Malorie Blackman’s young adult novel Noughts and Crosses that explores racial division is brought to the stage by Pilot Theatre in a new UK Tour. Set in alternative history where black people (Crosses) are at the top of the social hierarchy as opposed to the white people (Noughts).
Sephy and Callum are in love, but Sephy is a Cross and Callum is a Nought. With the racial and social divides, they live in a segregated society. Sephy grows up as the daughter to a wealthy politican, and becomes friends with Callum when his mother is employed as the nanny. The gripping Romeo and Juliet story has been adapted by Sabrina Mahfouz as a captivating drama for the stage. I spoke to Heather Agyepong and Billy Harris who play Sephy and Callum in the show.
“When it comes to Sephy I thought about dominant cultures, privilege, power and status. I wanted to see how I could embody that character, someone who has all this priviledge that they’re unaware of,” Heather said. “I read books like Why I No Longer Talk To White People About Race to get this understanding, because as a black woman from a working class background, Sephy’s life is the complete opposite to mine.”
Billy is excited to be taking on the role of Callum, a white boy living through a racist world, because it will open people’s eyes. “I hope that in the flip of putting white people into this situation, and the fact we are touring it and taking it to the regions, will make a huge difference,” Billy said. “I think people that don’t necessarily see that there is a problem with racism and think it doesn’t exist will realise. For them to see a white boy and a white family in this situation, it can ring alarm bells in their own head.”
Malorie Blackman’s novel was nominated for numerous awards when it came out in 2001. It tackles racial issues in a completely innovative way and it’s a book that was widely read and even on the school syllabus. “I’ve been familiar with the story since I was in secondary school, and it still feels so relevant now,” Billy said. When Heather was growing up, she stumbled across the book, and at 12 years old it was the only book she’d read at that time that talked about race and privilege in the UK.
“It is probably my favourite book ever,” Heather said. “Sephy was a black girl and that was something I never really read about, so it really resonated with me.”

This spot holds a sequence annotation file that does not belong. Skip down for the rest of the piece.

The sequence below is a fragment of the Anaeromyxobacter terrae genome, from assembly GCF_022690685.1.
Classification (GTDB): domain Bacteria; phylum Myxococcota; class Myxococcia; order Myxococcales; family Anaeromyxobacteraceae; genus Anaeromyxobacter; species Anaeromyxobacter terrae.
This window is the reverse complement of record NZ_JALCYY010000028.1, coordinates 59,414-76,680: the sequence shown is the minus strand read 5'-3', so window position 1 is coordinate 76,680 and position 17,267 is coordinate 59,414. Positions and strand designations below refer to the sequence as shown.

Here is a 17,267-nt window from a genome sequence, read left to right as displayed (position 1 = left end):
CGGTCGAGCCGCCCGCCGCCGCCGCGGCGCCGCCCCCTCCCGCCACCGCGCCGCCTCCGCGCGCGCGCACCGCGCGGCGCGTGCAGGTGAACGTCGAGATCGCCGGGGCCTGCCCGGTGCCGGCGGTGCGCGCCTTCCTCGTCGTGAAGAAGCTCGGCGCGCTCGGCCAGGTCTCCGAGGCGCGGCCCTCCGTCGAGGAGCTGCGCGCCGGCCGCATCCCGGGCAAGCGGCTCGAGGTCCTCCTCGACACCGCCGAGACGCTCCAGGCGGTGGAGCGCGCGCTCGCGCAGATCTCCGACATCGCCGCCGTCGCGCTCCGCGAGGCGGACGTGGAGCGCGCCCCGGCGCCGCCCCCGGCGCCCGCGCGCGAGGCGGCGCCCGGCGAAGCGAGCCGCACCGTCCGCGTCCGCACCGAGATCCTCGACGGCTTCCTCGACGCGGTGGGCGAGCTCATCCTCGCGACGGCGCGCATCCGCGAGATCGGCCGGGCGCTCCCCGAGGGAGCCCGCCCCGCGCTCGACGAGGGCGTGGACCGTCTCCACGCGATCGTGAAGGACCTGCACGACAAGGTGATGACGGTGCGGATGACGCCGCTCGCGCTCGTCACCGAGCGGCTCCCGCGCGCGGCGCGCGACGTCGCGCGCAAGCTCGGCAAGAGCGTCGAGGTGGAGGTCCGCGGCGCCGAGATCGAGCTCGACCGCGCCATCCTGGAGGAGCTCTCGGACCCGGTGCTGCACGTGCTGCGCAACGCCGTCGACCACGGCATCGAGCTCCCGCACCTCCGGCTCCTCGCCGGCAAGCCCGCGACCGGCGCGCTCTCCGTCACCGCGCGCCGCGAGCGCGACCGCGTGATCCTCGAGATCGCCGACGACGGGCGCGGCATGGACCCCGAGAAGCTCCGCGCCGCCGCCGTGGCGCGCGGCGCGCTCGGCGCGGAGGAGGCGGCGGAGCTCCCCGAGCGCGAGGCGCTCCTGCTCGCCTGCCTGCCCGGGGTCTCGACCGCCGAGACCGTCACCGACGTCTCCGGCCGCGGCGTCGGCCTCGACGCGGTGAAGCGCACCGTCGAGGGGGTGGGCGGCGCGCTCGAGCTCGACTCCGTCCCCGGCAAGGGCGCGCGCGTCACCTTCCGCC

The cast of eight create a very ensemble people, as they all multi-role except for Callum and Sephy. In the book, each chapter is either Callum or Sephy’s perspective and that is something they’ve tried to mirror in the stage show. “I think it’s incredibly symbolic in terms of the set,” Heather said. “It feels very immersive and draws parallels to things that are happening now – it is such a vivid world.”
The book was impactful when it came out, but the play takes it to a completely different level. Heather explained that she thinks bringing it to life on stage brings out the truthfulness of it. “In the book you can read how people move or interact, but on stage you see all the unspoken stuff that isn’t articulated in the book,” she said. “Such as the looks between people about race, things like that are an experience that you have to see or feel.”
“Callum is constantly dealing with these walls being put up in his way,” Billy said. “He has ambition and is gifted, but he has all these obstacles in his way. It is so hard for him when all these things keep getting in his way because of his race, because he is a Nought.”
Heather added: “As a black woman who comes from a working class background, Sephy is so opposite to my character. In the rehearsal room we are trying to empathise, so I am trying to embody that sense of privilege but even the confidence is really tricky to put myself into.”
Billy added: “I find it challenging because we have a ‘B’ word which stands for ‘Blanks’. That represents an equivalent to the ‘N’ word, so as a white boy I feel like I’ve never been called anything as awful and degrading as that word. There are times in the show where my character is talking to Sephy and she calls me the ‘B’ word. So I have to figure out what that must feel like and portray that on stage.
“If you’re from a privileged white background and you’ve never seen a black working class family this will be incredibly thought-provoking,” Billy said. “Or even a working class white family to see a working class black family, there are so many similarities. I am from a working class white family and there are similarities, but there isn’t that heavy oppression so they’d look at that and realise they have to jump over more hurdles to get to where they want to be.”
Billy and Heather both hope this play will be impactful for audiences and start up conversations. “People will really empathise with this show,” Heather said. “I think it can be really impactful in terms of changing perspective and understanding marginalised communities. So I think that’s the beauty of a story like this because I’ve never read anything like that, putting in those reversed roles.
“People really find talking about race the elephant in the room, so hopefully Noughts and Crosses will open up more of an honest conversation. A lot of the themes covered in the show are an unconscious bias’ that you don’t realise you have until you put yourself into that situation. I really want people to self reflect, as it could change their total perspective on everything.”
Noughts and Crosses
Photography by Sharron Wallace